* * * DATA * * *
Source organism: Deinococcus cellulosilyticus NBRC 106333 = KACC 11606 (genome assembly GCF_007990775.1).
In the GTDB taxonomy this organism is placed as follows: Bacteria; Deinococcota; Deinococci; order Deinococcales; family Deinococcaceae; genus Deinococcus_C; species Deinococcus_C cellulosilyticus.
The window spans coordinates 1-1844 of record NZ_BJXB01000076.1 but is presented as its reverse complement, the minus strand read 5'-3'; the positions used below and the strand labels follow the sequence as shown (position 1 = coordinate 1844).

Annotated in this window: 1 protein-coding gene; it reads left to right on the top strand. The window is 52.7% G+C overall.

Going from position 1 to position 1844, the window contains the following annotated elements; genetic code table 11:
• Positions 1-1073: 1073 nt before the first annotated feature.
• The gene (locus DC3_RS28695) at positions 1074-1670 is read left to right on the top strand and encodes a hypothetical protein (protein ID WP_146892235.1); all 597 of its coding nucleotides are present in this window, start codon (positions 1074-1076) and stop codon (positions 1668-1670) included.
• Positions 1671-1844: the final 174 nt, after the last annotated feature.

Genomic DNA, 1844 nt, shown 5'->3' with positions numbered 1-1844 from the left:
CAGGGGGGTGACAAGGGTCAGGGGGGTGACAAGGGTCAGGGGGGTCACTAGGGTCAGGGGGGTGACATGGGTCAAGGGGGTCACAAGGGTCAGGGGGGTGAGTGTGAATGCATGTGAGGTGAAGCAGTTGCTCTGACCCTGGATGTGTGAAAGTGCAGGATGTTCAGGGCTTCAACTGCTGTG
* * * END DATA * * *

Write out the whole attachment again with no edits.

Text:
Source organism: Deinococcus cellulosilyticus NBRC 106333 = KACC 11606 (genome assembly GCF_007990775.1).
In the GTDB taxonomy this organism is placed as follows: Bacteria; Deinococcota; Deinococci; order Deinococcales; family Deinococcaceae; genus Deinococcus_C; species Deinococcus_C cellulosilyticus.
The window spans coordinates 1-1844 of record NZ_BJXB01000076.1 but is presented as its reverse complement, the minus strand read 5'-3'; the positions used below and the strand labels follow the sequence as shown (position 1 = coordinate 1844).

Annotated in this window: 1 protein-coding gene; it reads left to right on the top strand. The window is 52.7% G+C overall.

Going from position 1 to position 1844, the window contains the following annotated elements; genetic code table 11:
• Positions 1-1073: 1073 nt before the first annotated feature.
• The gene (locus DC3_RS28695) at positions 1074-1670 is read left to right on the top strand and encodes a hypothetical protein (protein ID WP_146892235.1); all 597 of its coding nucleotides are present in this window, start codon (positions 1074-1076) and stop codon (positions 1668-1670) included.
• Positions 1671-1844: the final 174 nt, after the last annotated feature.

Genomic DNA, 1844 nt, shown 5'->3' with positions numbered 1-1844 from the left:
CAGGGGGGTGACAAGGGTCAGGGGGGTGACAAGGGTCAGGGGGGTCACTAGGGTCAGGGGGGTGACATGGGTCAAGGGGGTCACAAGGGTCAGGGGGGTGAGTGTGAATGCATGTGAGGTGAAGCAGTTGCTCTGACCCTGGATGTGTGAAAGTGCAGGATGTTCAGGGCTTCAACTGCTGTG